You can also manually tweak the functions of each bud's central button. This is Jaybird’s way of avoiding the intricate Morse code of quick presses or swipes needed to adjust the volume on many other buds. So, a single press could mean pausing a track or laying a favourite playlist, while a long-press could mean upping the volume or powering off. It’s a thoughtful touch.
The big question is: do they stay put in your ears while running? All sound analysis is secondary if a pair of athletic in-ears cannot achieve a decent fit. So, we don our activewear and head out for a run.
The tips that come pre-fitted with the Vistas are perfect for us. The units are comfortable to wear, relatively cool, streamlined and do not budge as we pound the pavement.
Secure fit? Check. Solid Bluetooth connection? Yes, indeed. How about we test how they actually sound?
We cue up our running playlist on Qobuz, and first up is Queen’s Don’t Stop Me Now. We switch our EQ preset to ‘Flat’, with no optional EQ alterations, thus enabling like-for-like musical comparison. Our personal preset did ease things off slightly through treble frequencies, which was pleasant to our ears.
Freddie Mercury’s voice goes down through an easily-handled and meaty bass right up to a highly likeable treble. The high hat plays around our right ear beautifully as Brian May’s vocal comes in.
The Vistas time as well as any runner’s pacer app. There’s a fair dollop of detail on offer – we easily hear Freddie utter “all right” during May’s instrumental electric guitar section. As Another One Bites the Dust begins, there’s no shortage of excitement and clout through the initial driving bass guitar riff, or dynamic build through an impressive crescendo. The Vistas are punchy, perky performers.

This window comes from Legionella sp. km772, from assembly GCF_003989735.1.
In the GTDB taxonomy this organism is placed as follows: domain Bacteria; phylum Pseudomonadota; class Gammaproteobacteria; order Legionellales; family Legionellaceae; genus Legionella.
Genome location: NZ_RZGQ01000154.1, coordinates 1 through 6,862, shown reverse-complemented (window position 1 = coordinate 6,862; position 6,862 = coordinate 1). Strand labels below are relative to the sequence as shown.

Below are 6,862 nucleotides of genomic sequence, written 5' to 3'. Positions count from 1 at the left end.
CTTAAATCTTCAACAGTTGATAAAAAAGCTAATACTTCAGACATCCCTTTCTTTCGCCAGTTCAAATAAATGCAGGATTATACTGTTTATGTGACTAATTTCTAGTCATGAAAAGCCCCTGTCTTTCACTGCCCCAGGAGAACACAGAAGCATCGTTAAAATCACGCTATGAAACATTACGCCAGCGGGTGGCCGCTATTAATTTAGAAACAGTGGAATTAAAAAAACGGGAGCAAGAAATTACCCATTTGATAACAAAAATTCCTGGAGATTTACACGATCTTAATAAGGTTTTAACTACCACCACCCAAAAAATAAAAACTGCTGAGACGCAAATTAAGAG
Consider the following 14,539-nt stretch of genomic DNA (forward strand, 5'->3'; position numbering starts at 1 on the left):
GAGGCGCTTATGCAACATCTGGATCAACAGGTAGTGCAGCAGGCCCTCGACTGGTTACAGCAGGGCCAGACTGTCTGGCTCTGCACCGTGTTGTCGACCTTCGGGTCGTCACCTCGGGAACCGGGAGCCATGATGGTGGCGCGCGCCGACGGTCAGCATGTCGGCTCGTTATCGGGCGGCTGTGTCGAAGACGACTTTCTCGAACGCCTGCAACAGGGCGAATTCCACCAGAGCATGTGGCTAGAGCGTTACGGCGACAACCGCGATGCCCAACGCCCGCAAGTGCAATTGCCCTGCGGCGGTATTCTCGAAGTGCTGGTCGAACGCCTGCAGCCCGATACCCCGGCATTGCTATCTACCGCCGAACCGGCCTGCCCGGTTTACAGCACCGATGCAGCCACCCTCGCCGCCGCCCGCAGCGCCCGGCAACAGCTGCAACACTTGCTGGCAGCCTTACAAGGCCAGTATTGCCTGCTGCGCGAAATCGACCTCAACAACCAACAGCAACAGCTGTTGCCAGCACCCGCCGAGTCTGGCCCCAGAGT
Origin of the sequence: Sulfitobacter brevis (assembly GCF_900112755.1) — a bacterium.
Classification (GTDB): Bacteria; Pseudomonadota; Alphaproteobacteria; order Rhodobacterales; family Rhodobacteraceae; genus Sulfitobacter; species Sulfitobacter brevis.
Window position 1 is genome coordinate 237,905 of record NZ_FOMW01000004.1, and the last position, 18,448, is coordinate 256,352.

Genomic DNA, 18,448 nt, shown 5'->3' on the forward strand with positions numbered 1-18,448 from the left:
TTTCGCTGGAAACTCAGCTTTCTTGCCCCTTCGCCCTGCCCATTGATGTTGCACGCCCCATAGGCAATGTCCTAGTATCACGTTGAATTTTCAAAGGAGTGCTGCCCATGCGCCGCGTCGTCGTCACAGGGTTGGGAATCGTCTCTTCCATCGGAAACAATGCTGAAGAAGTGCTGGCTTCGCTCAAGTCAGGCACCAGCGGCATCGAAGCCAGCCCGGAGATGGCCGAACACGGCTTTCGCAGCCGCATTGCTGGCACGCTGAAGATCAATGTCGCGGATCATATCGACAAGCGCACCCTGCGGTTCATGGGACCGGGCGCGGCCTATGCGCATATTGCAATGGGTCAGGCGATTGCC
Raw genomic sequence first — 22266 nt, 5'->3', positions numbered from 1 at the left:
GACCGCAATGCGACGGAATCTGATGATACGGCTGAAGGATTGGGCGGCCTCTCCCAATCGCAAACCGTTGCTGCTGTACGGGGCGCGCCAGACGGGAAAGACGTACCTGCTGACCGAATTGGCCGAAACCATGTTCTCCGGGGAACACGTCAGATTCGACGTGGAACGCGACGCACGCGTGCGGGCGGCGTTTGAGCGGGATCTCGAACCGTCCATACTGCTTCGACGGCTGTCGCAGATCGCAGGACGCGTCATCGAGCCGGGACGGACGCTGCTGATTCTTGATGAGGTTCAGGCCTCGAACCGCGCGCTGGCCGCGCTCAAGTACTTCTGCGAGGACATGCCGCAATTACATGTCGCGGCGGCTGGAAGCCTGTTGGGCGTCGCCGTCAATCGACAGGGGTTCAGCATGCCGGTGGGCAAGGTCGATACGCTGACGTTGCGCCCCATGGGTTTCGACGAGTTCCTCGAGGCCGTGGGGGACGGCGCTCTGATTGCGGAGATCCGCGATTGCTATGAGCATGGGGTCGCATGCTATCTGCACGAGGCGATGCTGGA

Edwin Starr’s War starts playing and we notice a marginal deficiency in detail – the saxophones aren’t quite as full, detailed, or recognisable as horn instruments as they are via Cambridge Audio’s Melomania 1 true wireless in-ear headphones. It’s a small issue and one we wouldn’t notice in isolation, because the Vistas provide a pleasing, fun and musical sound overall.
There’s no shortfall in stereo imaging either; the initial drum-fill moves just as decisively from our left ear into both – there’s just a fraction of extra detail to be dug up from the Cambridge Audios.
While you can get a sliver more detail and hi-fi sounding performance from the Melomania 1, that’s not to say the Vistas are poor as a result. A pair of sports headphones must ensure a perfect fit alongside an energetic and punchy sound to even approach worthiness. And the Jaybird Vistas have absolutely achieved this.
If you’re tired of feeling your earphones slowly falling out of your ears when out running, the Vistas are a great solution. The sound isn’t quite the best that money can buy at this price, but the fit is among the best we've tested.
While there’s a marginal compromise involved, the Vista’s sonic performance is more than good enough to get you through a proper workout. This is a frontrunner in the niche, true wireless sport category.
- Sound 4
- Comfort 5
- Build 5
Where next with such marketing bollocks?
...an earbud for cyclists?
...an earbud for babies?
...an earbud for school?
...an earbud for vicars?
...an earbud for sex?